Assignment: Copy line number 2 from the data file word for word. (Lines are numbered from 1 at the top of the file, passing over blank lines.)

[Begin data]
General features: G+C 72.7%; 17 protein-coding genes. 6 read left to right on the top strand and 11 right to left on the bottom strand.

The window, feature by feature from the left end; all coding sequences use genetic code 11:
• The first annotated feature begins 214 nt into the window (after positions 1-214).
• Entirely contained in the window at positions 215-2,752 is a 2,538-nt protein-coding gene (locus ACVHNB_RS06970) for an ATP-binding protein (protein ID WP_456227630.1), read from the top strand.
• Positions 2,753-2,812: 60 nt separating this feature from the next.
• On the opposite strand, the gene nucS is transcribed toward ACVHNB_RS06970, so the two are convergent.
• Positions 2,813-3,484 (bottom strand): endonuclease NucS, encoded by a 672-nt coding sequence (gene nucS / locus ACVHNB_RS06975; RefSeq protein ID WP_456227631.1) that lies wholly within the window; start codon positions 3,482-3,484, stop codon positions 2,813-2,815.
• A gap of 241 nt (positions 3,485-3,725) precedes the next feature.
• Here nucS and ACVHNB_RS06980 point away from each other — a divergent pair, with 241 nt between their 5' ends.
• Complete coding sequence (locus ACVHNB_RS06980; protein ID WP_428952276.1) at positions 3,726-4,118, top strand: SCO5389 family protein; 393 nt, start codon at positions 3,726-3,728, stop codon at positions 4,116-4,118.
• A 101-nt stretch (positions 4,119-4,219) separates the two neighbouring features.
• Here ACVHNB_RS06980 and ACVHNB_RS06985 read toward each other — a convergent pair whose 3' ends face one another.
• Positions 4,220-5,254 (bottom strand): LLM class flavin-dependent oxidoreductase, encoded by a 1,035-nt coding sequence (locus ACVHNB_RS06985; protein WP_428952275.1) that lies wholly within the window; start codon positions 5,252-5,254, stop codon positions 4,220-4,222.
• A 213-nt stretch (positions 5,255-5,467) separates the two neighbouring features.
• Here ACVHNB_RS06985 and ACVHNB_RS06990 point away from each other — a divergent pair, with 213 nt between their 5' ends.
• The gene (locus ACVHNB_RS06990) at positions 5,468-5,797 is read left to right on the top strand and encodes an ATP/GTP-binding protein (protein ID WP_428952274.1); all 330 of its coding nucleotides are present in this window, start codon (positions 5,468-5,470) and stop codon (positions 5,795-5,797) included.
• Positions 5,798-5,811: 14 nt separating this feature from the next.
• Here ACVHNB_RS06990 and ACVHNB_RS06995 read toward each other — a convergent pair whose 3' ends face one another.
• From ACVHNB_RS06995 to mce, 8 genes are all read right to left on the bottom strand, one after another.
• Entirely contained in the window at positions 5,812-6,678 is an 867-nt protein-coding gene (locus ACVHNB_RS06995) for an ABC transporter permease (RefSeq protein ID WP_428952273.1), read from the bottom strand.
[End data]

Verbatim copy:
The window, feature by feature from the left end; all coding sequences use genetic code 11: